Early Warning Signs
Change is (literally) in the air. For the U.S., last year broke heat records. “2012, the year of a surreal March heat wave, a severe drought in the Corn Belt and a huge storm that caused broad devastation in the Middle Atlantic States, turns out to have been the hottest year ever recorded in the contiguous United States.” (NY TImes). This probably won’t be true globally, however, because it was a La Niña year, but it’s still likely to be in the top ten warmest years recorded. The Times also observes that “nobody who is under 28 has lived through a month of global temperatures that fell below the 20th-century average, because the last such month was February 1985.”
It’s not just the temperatures that are out of whack. And it’s not just the U.S. Due to the heat wave, a drought covered almost two-thirds of the country. The Times ran another story about a spate of recent extreme weather events. Here’s a photo of an unusual sight: a snowstorm in Jerusalem.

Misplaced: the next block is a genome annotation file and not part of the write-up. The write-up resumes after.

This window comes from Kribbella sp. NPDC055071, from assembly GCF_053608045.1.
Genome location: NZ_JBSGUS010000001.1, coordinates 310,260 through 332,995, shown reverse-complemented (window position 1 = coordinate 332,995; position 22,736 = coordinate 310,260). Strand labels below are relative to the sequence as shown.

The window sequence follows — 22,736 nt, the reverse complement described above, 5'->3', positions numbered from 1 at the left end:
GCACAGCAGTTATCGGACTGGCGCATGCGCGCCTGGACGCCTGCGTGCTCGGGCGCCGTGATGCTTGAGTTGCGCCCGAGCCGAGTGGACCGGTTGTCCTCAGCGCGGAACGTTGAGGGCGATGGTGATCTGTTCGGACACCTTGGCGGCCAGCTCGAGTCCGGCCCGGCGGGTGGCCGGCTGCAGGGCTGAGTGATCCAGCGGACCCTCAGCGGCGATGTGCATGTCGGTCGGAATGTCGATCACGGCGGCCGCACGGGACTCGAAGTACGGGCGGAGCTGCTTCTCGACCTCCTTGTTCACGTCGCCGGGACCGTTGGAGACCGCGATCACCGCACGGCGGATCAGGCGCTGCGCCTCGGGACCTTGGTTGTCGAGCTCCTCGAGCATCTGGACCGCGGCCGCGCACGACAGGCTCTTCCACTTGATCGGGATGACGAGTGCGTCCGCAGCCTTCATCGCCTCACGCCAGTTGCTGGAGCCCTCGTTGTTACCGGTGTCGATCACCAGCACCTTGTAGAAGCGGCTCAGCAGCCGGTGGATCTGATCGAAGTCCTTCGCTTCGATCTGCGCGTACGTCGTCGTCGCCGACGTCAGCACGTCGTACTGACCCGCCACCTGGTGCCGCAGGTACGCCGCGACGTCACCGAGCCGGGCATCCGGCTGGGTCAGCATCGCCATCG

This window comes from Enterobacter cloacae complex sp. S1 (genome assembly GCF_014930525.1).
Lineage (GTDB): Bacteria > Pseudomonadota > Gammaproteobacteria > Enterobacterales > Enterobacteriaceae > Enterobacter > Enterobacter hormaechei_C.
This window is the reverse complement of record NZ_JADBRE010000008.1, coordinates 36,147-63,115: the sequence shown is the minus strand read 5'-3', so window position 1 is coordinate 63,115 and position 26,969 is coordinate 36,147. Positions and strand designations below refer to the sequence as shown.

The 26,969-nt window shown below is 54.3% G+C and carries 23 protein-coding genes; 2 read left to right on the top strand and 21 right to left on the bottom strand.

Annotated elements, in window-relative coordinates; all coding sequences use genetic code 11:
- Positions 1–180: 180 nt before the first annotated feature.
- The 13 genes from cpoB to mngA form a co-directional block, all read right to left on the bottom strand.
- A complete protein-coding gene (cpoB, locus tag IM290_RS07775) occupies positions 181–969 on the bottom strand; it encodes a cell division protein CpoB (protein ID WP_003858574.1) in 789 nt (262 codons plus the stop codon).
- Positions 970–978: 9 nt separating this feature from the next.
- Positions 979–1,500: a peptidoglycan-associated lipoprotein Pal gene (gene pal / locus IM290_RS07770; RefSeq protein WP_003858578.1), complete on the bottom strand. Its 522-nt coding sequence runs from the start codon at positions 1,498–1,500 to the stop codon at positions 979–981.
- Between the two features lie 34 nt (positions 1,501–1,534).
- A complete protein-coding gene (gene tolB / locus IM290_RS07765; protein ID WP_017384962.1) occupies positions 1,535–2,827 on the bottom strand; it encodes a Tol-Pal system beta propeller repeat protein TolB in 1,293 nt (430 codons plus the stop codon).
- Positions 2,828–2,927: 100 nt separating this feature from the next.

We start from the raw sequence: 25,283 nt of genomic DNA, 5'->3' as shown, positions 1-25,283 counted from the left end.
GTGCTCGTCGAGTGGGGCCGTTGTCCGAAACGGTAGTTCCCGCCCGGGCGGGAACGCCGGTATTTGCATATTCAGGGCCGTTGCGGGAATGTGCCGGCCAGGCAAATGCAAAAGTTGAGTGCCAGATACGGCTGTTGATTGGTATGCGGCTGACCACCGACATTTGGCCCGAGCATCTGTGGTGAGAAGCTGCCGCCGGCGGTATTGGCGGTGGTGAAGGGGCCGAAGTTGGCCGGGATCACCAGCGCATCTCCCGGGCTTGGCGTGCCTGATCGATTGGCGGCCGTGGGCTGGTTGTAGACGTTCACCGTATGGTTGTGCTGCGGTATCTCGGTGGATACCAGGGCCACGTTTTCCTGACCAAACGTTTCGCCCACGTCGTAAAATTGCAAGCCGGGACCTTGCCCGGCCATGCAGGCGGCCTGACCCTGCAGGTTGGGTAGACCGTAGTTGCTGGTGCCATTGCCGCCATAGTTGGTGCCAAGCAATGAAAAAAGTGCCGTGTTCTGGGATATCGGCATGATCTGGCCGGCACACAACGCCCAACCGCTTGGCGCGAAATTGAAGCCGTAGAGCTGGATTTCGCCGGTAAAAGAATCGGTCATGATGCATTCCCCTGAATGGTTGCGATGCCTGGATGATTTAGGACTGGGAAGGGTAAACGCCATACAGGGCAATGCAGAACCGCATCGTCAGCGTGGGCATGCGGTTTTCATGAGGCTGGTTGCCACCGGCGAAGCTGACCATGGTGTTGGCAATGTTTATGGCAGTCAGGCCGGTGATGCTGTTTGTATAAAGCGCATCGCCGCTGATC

In fact, the weather has been exceptionally bad in a lot of places:
China is enduring its coldest winter in nearly 30 years. Brazil is in the grip of a dreadful heat spell. Eastern Russia is so freezing — minus 50 degrees Fahrenheit, and counting — that the traffic lights recently stopped working in the city of Yakutsk.
Bush fires are raging across Australia, fueled by a record-shattering heat wave. Pakistan was inundated by unexpected flooding in September.
Extreme weather events have multiple causes, but there are grounds for thinking that climate change has increased their frequency:
“Each year we have extreme weather, but it’s unusual to have so many extreme events around the world at once,” said Omar Baddour, chief of the data management applications division at the World Meteorological Organization, in Geneva. “. .. Such events are increasing in intensity as well as frequency, Mr. Baddour said, a sign that climate change is not just about rising temperatures, but also about intense, unpleasant, anomalous weather of all kinds.
More next time about predictions for the United States.
Dan Farber has written and taught on environmental and constitutional law as well as about contracts, jurisprudence and legislation. Currently at Berkeley Law, he has al…READ more